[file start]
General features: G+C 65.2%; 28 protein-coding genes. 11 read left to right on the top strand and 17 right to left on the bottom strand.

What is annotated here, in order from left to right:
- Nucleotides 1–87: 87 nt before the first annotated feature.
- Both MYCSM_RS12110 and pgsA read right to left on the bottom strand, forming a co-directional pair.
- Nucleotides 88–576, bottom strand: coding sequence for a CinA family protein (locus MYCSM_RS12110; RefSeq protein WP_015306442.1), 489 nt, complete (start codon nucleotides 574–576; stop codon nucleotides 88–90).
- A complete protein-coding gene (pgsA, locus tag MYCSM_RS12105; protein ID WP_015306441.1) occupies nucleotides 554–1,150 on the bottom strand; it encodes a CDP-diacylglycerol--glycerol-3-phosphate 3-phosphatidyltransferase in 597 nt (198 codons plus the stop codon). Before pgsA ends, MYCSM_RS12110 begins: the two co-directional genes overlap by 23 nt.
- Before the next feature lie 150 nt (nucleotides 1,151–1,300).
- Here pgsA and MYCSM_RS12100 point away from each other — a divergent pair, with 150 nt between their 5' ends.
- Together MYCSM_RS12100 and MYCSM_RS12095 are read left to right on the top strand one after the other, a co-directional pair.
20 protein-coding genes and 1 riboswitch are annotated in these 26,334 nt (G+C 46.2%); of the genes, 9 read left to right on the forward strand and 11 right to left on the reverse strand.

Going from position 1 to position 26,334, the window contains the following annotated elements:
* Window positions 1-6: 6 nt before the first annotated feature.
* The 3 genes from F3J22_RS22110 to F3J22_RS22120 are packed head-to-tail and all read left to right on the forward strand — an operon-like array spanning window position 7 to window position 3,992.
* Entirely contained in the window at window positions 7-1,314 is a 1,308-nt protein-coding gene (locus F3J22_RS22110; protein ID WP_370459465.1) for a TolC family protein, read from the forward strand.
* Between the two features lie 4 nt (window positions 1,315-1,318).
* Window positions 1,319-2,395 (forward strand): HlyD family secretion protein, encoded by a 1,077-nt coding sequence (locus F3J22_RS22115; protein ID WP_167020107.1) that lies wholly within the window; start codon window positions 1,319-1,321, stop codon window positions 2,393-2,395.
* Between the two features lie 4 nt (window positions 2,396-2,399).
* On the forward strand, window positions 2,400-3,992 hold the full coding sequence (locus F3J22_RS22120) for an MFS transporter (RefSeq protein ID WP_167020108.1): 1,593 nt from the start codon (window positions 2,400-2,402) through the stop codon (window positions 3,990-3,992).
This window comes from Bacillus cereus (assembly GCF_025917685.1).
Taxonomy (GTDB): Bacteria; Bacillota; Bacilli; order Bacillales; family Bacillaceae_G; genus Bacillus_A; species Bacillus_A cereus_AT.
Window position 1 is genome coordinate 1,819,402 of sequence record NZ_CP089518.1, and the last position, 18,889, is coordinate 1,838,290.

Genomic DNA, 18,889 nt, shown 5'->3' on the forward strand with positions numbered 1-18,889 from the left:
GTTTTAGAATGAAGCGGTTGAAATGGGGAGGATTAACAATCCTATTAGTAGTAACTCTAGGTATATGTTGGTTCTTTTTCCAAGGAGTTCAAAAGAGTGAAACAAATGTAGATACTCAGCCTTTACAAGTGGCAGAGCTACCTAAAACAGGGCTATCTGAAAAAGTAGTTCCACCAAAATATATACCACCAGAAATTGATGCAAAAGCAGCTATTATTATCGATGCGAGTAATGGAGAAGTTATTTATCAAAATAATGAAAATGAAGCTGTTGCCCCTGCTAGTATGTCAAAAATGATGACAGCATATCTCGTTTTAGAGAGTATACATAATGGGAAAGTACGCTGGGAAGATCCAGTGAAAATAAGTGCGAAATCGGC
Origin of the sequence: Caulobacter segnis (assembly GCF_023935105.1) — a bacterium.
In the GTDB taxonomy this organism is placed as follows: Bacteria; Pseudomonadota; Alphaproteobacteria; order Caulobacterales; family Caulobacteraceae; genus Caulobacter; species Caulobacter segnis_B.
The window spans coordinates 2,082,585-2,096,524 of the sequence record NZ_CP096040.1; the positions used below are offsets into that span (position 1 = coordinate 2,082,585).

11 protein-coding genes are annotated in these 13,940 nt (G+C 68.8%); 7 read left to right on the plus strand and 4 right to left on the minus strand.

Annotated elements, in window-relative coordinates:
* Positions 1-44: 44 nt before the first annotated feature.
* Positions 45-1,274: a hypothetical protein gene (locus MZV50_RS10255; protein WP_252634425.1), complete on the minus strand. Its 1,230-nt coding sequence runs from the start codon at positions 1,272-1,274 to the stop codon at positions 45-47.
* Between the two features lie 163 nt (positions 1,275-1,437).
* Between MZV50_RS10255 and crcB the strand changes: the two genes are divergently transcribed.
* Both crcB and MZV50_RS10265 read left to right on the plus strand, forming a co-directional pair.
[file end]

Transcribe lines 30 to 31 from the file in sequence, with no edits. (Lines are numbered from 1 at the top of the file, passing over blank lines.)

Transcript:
* Positions 45-1,274: a hypothetical protein gene (locus MZV50_RS10255; protein WP_252634425.1), complete on the minus strand. Its 1,230-nt coding sequence runs from the start codon at positions 1,272-1,274 to the stop codon at positions 45-47.
* Between the two features lie 163 nt (positions 1,275-1,437).